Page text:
The public inauguration of President Obama takes place on the day set aside for commemorating Martin Luther King, Jr. and the President has announced that he will take the oath placing his left hand upon two Bibles: one owned by Abraham Lincoln and the other owned by Martin Luther King, Jr.  This year our tribute includes a segment of Lincoln’s Second Inaugural address, a short time before his assassination. I would like, therefore, to include Lincoln in my thoughts here.

There are many books on Abraham Lincoln but one of particular interest to me is Elton Trueblood’s, “Abraham Lincoln: Lessons in Spiritual Leadership.”  This book seeks to reveal the spiritual life of a man otherwise an enigma even to his closest associates. But it is clear from this book, and so many others, that Lincoln wrapped his deep and personal relationship to God in a combination of humor and humility. The courageous acts he took were not born of pride or bluster but were weighed in the crucible of intense self-examination, painstaking attention to their impacts upon others, the highest interests of the nation as a whole, the framework of the U.S. Constitution, the duties of the presidency and the highest standards of ethics and idealism. All of these facets he looked to as indicators of God’s will. He offered up his deliberations for Divine guidance in the inner silence of his meditations. Lincoln trembled at the prospect of his own vulnerability to pride or ego and to the ease with which one could mistake guidance with desire, or subconscious prejudices.

Abraham Lincoln’s life of faith was rooted in humility and openness to a wisdom far greater than any man might hope to possess or confidently express. But this is precisely the entry fee for intuitive, divine guidance. The evolution of Lincoln’s decisions and policies during the Civil War reveal, in retrospect, the unfoldment of inspiration, calmness, and courage given to him as a divine grace and born of inner guidance. True prophets are keenly aware of their human shortcomings and their potential for self-delusion, more so in the glare of public acclaim or condemnation and more so on the cusp of decisions that can affect the lives of millions and change the course of history. Such examples, then, teach us that from caution and calmness spring the full measure of confidence and courage if born of true, spiritual insight and wisdom.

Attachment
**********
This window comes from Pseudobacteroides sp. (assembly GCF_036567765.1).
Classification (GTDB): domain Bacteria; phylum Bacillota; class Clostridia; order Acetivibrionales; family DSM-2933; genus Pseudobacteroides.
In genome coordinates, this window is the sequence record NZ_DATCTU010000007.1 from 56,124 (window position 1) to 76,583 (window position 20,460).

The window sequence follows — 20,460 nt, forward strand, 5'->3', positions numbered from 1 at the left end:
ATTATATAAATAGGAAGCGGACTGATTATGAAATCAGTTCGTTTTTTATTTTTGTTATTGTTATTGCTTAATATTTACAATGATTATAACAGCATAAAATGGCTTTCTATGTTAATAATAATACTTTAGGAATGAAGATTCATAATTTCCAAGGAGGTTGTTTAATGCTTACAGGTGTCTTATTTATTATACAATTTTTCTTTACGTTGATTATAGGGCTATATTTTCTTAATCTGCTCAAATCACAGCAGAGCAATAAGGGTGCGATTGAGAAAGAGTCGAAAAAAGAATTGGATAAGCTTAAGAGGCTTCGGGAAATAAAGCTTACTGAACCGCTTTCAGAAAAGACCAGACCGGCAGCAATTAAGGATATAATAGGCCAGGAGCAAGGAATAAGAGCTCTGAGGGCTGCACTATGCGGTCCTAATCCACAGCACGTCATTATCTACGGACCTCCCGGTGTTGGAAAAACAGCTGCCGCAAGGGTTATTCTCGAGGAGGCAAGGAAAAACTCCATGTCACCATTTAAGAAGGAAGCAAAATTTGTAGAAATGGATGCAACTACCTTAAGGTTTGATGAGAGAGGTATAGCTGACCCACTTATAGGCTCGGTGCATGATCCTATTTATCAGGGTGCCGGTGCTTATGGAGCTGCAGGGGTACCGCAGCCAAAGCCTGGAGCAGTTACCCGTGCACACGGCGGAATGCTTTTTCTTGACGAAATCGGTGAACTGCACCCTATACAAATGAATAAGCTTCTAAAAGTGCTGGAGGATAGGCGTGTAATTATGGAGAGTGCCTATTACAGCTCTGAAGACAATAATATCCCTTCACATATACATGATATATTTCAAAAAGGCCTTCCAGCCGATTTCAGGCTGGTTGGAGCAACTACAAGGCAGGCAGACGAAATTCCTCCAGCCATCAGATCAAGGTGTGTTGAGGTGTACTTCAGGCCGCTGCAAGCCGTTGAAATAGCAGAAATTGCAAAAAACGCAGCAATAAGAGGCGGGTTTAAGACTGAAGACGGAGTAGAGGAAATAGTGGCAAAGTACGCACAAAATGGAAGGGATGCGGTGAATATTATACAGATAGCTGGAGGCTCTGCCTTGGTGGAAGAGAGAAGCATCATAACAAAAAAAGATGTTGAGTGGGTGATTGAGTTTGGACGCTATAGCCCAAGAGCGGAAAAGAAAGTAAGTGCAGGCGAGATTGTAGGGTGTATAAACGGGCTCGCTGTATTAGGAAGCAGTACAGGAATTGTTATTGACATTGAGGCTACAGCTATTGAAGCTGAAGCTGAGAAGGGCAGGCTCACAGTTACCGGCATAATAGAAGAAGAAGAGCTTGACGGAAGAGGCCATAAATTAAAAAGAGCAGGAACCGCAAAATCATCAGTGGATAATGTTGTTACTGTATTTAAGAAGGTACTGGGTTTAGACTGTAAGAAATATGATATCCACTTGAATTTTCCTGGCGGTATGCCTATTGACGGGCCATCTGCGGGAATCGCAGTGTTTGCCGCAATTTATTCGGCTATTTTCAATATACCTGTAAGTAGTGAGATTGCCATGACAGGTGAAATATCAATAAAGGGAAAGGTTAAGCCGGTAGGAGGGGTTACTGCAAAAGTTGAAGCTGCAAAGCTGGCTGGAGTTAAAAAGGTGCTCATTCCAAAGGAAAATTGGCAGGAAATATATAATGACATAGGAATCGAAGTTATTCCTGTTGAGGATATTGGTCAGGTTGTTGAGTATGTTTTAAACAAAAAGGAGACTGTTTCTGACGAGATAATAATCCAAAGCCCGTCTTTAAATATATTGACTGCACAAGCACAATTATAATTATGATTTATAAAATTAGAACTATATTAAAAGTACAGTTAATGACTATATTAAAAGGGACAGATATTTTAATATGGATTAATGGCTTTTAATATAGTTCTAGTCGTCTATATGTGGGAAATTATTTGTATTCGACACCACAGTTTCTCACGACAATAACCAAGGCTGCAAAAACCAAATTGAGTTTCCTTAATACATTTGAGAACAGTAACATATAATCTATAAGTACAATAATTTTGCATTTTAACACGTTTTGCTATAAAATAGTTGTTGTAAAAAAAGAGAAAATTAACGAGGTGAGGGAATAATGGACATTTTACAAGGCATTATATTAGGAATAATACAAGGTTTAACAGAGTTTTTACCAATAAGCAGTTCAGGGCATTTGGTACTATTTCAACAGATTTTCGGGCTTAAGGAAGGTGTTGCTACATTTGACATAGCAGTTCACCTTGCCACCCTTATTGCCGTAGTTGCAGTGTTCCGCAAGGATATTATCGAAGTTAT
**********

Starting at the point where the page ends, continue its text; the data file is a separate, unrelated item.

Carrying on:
Martin Luther King, Jr. was thrown into his first civil rights campaign in Montgomery, Alabama by what could only be described as casual circumstances, aka divine destiny. In the mix of those who responded to the black community’s response to the arrest of Rosa Parks, people turned to King on the spot, with no prior background or planning. King showed that inner tentativeness and self-questioning which is like fertile soil from whence a seed sprouts and grows to a magnificent tree. This fertile soil knows that it must wait for the rain of divine guidance to prompt its emergence.

King, like Gandhi, held strictly to the call of divine love even while also fighting his self-styled enemies with cunning, with courage, and with intelligent strategic purpose. Both King and Gandhi were highly educated, extremely intelligent and deeply compassionate. They were unquestionably chosen by, and in time acknowledged, a higher Power to serve as an instrument of a higher Purpose. Each accepted their role but only as it unfolded. Often they would hesitate to act or speak if that inner guidance and inspiration failed to materialize.

The actions of prophets always confound supporters and enemies alike. King’s seemingly sudden interest in and opposition to the Vietnam War, for example, caused consternation among his peers and followers and earned the antipathy and opprobrium of the Johnson administration. Gandhi’s efforts to reassure the Moslem people of India of their place in the rising sun of a new Indian nation outraged Indian nationalists and ultimately was the cause of his assassination.

At  the same time there exists the paradox that the realization by the prophet of his God-given role and responsibility clashes with his frail humanity and causes feelings of burdensomeness and even periods of discouragement and depression. In each of these three men: this “melancholy” is evident in their lives. A more ego-affirming person (image a dictator) would revel in his power and only his subconscious would undermine his egotism in an effort to balance him out.